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Subtraction with Like Fraction Worksheet document sample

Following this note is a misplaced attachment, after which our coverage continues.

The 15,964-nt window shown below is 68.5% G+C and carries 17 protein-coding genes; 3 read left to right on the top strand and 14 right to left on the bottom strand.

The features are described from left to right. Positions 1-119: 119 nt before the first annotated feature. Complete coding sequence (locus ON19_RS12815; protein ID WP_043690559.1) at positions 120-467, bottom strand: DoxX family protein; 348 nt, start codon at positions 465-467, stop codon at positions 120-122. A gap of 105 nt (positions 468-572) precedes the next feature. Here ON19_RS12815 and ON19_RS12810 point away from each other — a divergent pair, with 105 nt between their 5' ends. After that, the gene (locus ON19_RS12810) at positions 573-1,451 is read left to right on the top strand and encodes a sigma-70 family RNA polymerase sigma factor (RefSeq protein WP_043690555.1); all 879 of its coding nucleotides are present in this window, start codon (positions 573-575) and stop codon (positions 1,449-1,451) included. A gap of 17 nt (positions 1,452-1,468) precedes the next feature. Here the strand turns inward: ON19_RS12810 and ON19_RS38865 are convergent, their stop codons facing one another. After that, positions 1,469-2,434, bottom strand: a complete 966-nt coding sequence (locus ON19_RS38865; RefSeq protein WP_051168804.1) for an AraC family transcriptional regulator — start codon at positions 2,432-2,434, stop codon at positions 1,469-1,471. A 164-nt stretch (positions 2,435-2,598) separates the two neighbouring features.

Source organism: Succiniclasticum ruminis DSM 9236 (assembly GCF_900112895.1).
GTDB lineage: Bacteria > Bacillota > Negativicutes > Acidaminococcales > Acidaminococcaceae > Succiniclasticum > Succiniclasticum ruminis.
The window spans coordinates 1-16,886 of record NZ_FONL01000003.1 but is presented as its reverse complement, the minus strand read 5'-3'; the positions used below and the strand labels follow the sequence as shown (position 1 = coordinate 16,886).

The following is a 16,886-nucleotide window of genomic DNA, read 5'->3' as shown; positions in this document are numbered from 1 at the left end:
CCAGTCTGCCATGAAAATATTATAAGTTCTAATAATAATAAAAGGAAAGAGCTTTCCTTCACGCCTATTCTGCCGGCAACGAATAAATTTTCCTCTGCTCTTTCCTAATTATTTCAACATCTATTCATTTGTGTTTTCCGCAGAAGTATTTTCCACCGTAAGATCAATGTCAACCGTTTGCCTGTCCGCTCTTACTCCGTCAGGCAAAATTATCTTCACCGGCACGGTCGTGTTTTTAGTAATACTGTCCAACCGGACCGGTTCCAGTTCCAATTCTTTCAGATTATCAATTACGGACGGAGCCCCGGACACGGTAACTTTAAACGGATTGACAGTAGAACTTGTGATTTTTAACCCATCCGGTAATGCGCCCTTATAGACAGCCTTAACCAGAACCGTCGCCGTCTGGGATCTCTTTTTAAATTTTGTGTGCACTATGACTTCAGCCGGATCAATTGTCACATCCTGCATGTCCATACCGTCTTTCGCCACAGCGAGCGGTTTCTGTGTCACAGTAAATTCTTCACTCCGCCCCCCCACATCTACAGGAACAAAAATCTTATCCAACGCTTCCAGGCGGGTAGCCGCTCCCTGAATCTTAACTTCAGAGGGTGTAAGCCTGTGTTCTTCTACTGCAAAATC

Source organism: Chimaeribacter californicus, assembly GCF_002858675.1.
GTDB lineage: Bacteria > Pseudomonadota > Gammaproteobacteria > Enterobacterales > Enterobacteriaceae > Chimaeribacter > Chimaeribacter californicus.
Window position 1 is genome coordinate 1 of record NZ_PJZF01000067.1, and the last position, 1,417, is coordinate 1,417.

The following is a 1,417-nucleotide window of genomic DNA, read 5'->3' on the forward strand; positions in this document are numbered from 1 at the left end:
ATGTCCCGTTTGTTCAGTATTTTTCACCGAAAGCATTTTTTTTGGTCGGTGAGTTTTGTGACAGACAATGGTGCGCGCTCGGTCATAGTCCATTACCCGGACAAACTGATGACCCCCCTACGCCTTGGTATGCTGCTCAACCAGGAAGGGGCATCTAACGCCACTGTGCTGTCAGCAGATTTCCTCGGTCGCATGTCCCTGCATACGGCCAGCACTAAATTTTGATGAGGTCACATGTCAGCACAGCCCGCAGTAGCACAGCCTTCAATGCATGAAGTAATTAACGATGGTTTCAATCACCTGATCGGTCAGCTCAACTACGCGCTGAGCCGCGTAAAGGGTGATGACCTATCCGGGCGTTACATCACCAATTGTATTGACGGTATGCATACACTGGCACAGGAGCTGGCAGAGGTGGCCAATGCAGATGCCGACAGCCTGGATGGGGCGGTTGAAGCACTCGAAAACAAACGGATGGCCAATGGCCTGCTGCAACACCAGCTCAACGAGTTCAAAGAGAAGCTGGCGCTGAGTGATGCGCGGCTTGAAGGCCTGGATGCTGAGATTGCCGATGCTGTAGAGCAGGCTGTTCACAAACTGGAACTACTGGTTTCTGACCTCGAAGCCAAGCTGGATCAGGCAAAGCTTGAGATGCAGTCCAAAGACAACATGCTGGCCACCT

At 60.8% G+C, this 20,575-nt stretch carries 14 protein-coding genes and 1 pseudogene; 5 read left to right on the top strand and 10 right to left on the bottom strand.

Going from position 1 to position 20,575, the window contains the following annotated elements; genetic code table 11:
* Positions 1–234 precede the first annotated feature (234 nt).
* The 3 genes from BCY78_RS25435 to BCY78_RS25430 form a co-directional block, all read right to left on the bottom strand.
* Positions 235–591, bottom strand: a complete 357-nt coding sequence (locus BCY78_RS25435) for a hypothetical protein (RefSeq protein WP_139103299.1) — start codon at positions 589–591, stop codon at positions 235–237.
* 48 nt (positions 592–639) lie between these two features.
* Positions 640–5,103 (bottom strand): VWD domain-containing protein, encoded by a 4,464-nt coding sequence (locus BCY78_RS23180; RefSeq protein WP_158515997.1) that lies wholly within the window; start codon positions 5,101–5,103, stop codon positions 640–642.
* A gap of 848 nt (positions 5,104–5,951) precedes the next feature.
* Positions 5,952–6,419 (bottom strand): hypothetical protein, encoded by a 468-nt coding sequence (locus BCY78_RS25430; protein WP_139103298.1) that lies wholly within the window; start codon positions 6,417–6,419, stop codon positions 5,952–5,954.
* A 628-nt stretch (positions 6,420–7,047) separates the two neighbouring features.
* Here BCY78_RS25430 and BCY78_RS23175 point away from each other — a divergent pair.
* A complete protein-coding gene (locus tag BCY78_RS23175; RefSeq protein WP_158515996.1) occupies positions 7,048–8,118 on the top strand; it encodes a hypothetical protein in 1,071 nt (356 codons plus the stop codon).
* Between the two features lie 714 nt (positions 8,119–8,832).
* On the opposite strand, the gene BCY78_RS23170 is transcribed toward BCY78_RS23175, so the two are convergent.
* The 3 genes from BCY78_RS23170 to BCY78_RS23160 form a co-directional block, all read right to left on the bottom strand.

Michigan Department of Education Technology-Enhanced Lesson Plan Lesson Title: Fraction Facts taken from: http://www.shodor.org/interactivate/lessons/multdeci.html Adapted by: Marsha Myles and Carolyn Newkirk Lesson Abstract: The following discussions and activities are designed to introduce students to fractions, including operations with fractions, converting fractions to decimals and percents. The activities provide ample practice opportunities to reinforce the information from the discussions. Subject Area: Mathematics Grade Level: 6 Unit Title: Numbers and Operations Michigan Educational Technology Standards Connection: Technology Productivity Tools 1. apply common software features (e.g., thesaurus, formulas, charts, graphics, sounds) to enhance communication and to support creativity 2. use a variety of technology resources, including the internet, to increase learning and productivity 3. explore basic applications that promote creativity (e.g., graphics, presentation, photo-editing, programming, video-editing) Technology Communication Tools 1. use a variety of telecommunication tools (e.g., e-mail, discussion groups, IM, chat rooms, blogs, video-conferences, web conferences) or other online resources to collaborate interactively with peers, experts, and other audiences aaadc5e4-58a4-46b6-a7b7-8ba9c3307b46.doc - Page 1 Michigan Grade Level Content Expectations Connection: N.MR.06.01 Understand division of fractions as the inverse of multiplication, e.g., ■, then __ x ■ = __ , so ■ = __ • __ = _ __ . N.FL.06.02 Given an applied situation involving dividing fractions, write a mathematical statement to represent the situation. N.MR.06.03 Solve for the unknown in equations such as: ■ ■= _ and __ = 1 • ■. N.FL.06.04 Multiply and divide any two fractions, including mixed numbers, fluently. N.ME.06.05 Order rational numbers and place them on the number line. N.ME.06.06 Represent rational numbers as fractions or terminating decimals when possible, and translate between these representations. N.ME.06.07 Understand that a fraction or a negative fraction is a quotient of two integers, e.g., - __ is -8 divided by 3. N.MR.06.08 Understand integer subtraction as the inverse of integer addition; add and subtract integers using integers from 10 to -10. N.FL.06.09 Add, subtract, multiply, and divide integers between -10 and 10; use number line and strip models for addition and subtraction. N.FL.06.10 Add, subtract, multiply and divide positive rational numbers fluently. Estimated time required to complete lesson or unit: One 45 – 60 minute class period Instructional resources: http://www.shodor.org/interactivate/lessons/multdeci.html http://www.shodor.org/interactivate/activities/sequencer/worksheet1.h tml aaadc5e4-58a4-46b6-a7b7-8ba9c3307b46.doc - Page 2 http://www.shodor.org/interactivate/activities/sequencer/worksheet2.h tml http://www.shodor.org/interactivate/activities/sequencer/index.html Prior required technology skills: o perform basic mouse manipulations such as point, click and drag o use a browser such as Netscape for experimenting with the activities Sequence of Activities: Multiplying Decimals and Mixed Numbers Abstract This lesson is designed to reinforce skills associated with multiplying decimals and mixed numbers and allow students to visualize the effects of multiplying by a decimal or mixed number. Objectives Upon completion of this lesson, students will: have practiced multiplying decimals and/or mixed numbers. have explored the effects of multiplying decimals and mixed numbers. have practiced predicting the effects of multiplying a number by a decimal or mixed number. Standards The activities and discussions in this lesson address the following NCTM Standards: aaadc5e4-58a4-46b6-a7b7-8ba9c3307b46.doc - Page 3 Numbers and Operations Understand numbers, ways of representing numbers, relationships among numbers, and number systems work flexibly with fractions, decimals, and percents to solve problems Understand meanings of operations and how they relate to one another understand the meaning and effects of arithmetic operations with fractions, decimals, and integers understand and use the inverse relationships of addition and subtraction, multiplication and division, and squaring and finding square roots to simplify computations and solve problems Compute fluently and make reasonable estimates select appropriate methods and tools for computing with fractions and decimals from among mental computation, estimation, calculators or computers, and paper and pencil, depending on the situation, and apply the selected methods develop and analyze algorithms for computing with fractions, decimals, and integers and develop fluency in their use Algebra Analyze change in various contexts use graphs to analyze the nature of changes in quantities in linear relationships Links to other standards. Student Prerequisites Arithmetic: Students must be able to: o multiply whole numbers. o recall some knowledge regarding multiplication of mixed numbers and decimals. o It will also prove helpful if students have the skills needed to interpret a line graph. Technological Students must be able to: o perform basic mouse manipulations such as point, click and drag aaadc5e4-58a4-46b6-a7b7-8ba9c3307b46.doc - Page 4 o use a browser such as Netscape for experimenting with the activities Teacher Preparation Students will need: Access to a browser Pencil and paper Access to a calculator (optional) Copies of supplemental materials for the activities: o Multiplying Decimals Worksheet o Multiplying Mixed Numbers Worksheet Lesson Outline 1. Focus and Review Remind students what has been learned in previous lessons that will be pertinent to this lesson and/or have them begin to think about the words and ideas of this lesson: oCan someone tell me what a decimal/mixed number is? o If I multiply the number 1 by a decimal, will the result be larger or smaller than 1? OR If I multiply 1 by a mixed number, will the result be larger or smaller than 1? o Entertain a discussion on decimals and mixed numbers, including how to multiply these types of numbers. 2. Objectives Let the students know what it is they will be doing and learning today. Say something like this: Today, class, we will be talking about multiplying decimals and o mixed numbers. o We are going to use the computers to look at the effect of multiplying a number by a decimal or mixed number, but please do not turn your computers on or go to this page until I ask you to. I want to show you a little about this program first. 3. Teacher Input aaadc5e4-58a4-46b6-a7b7-8ba9c3307b46.doc - Page 5 Explain to the students how to do the assignment. You should model or demonstrate it for the students, especially if they are not familiar with how to use the computer applets on the Project Interactivate site. o Open your browser to The Sequencer in order to demonstrate this activity to the students. o Show the class that there is a box where they may enter a starting number, in other words, the number that will be multiplied by a decimal or mixed number. o Show the class the box where they will enter the multiplier, or the number that our starting number will be multiplied by. o Explain to the class that they should enter a "0" into the add-on box as this lesson is about multiplying decimals, not adding them. Show students where to enter the zero. 4. Guided Practice o After answering all questions that the students might have regarding the use of The Sequencer, pass out the Multiplying Decimals Worksheet. o Walk the students through the worksheet, having all of the students in class use the same numbers, for example: 3 for the whole number and 0.43 for the decimal number. For each question, ask two different students what they think the answer is. Ask the students to settle any disputes on what the answers are. 5. Independent Practice o Allow students to work independently or in groups to complete the worksheet and circulate the room to offer help where necessary. o When the students are finished with the Decimal worksheet, pass out the Multiplyi ng Mixed Numbers Worksheet and have them work through it independently. 6. Closure You may wish to bring the class back together for a discussion of the findings. Allow students to describe what steps are needed and how they differ when numbers are multiplied by a decimal or a mixed number. Alternate Outlines This lesson can be rearranged in several ways. aaadc5e4-58a4-46b6-a7b7-8ba9c3307b46.doc - Page 6 You may choose to allow students to work in cooperative groups to make predictions about the effects of multiplying two particular number together and then check them as a class. You may invent your own way of using this lesson to suit the needs of your students. Suggested Follow-Ups or Extensions This lesson can be followed by: Fraction Facts: A lesson which introduces students to fractions and explores basic mathematical operations with fractions, comparing fractions, and converting fractions into decimals or percents. Ideas that Lead To Probability: which is an introduction to concepts about probability. Assessments: Pre-Assessment: This worksheet could be used as a pre- assessment activity: Multiplying Decimals Worksheet Please answer the following questions, showing your work where appropriate. Good luck! 1. Choose a whole number to be your starting number: _______________ 2. Choose a decimal to multiply the number in #1 by: _______________ 3. Will the product (multiplication) of the numbers you chose be larger or smaller than the starting number? _______________ 4. What is the product when the two are multiplied? _______________ What is the difference between this product and the starting number?_______________ Please show your work. 5. What will happen if you multiply the result in #4 by the decimal you chose in #2? Will the result be larger or smaller than the starting aaadc5e4-58a4-46b6-a7b7-8ba9c3307b46.doc - Page 7 number? than the result in #4? Please explain and show work that supports your conjecture: 6. What is the ratio of the starting number and the result in #4? _______________ What is the ratio of the result in #4 and the result in #5? _______________ How do the two ratios compare? Please show your work: 7. If you continue to multiply each result by the decimal that you chose in #2, what will happen over time? 8. Enter your starting number and multiplier into the computer program. Look at the numbers that were generated. Were your predictions correct? If not, what was different about the result? 9. Try this again with another starting number. Perhaps you would like to try a starting number that is a decimal? What results might that give you? Can you come up with a starting number and a multiplier that give interesting or unexpected results? Post-Assessment: Using different values for the starting numbers, etc., the worksheet can now be utilized as a final assessment. Multiplying Mixed Numbers Worksheet Please answer the following questions, showing your work where appropriate. Good luck! 1. Choose a whole number to be your starting number: _______________ aaadc5e4-58a4-46b6-a7b7-8ba9c3307b46.doc - Page 8 2. Choose a mixed number to multiply the number in #1 by: _______________ 3. Will the product (multiplication) of the numbers you chose be larger or smaller than the starting number? _______________ 4. What is the product when the two are multiplied? _______________ What is the difference between this product and the starting number?_______________ Please show your work. 5. What will happen if you multiply the result in #4 by the mixed number you chose in #2? Will the result be larger or smaller than the starting number? than the result in #4? Please explain and show work that supports your conjecture: 6. What is the ratio of the starting number and the result in #4? _______________ What is the ratio of the result in #4 and the result in #5? _______________ How do the two ratios compare? Please show your work: 7. If you continue to multiply each result by the mixed number that you chose in #2, what will happen over time? 8. Enter your starting number and multiplier into the computer program. Look at the numbers that were generated. Were your predictions correct? If not, what was different about the result? 9. Try this again with another starting number. Perhaps you would like to try a starting number that is also a mixed number? What results might that give you? Can you come up with a starting number and a multiplier that give interesting or unexpected results? aaadc5e4-58a4-46b6-a7b7-8ba9c3307b46.doc - Page 9 Technology (hardware/software): Individual computers for each student, put students in groups of 2 to 3 to a computer, or use teacher computer to work through the activity as a class. Key Vocabulary: fractions percents decimals mixed numbers multiplier inverse relationships square a number square root of a number estimation Application Beyond School: Students will utilize these skills in both higher level mathematics and in real world applications in their personal and professional lives. Teacher Reflection and Notes: aaadc5e4-58a4-46b6-a7b7-8ba9c3307b46.doc - Page 10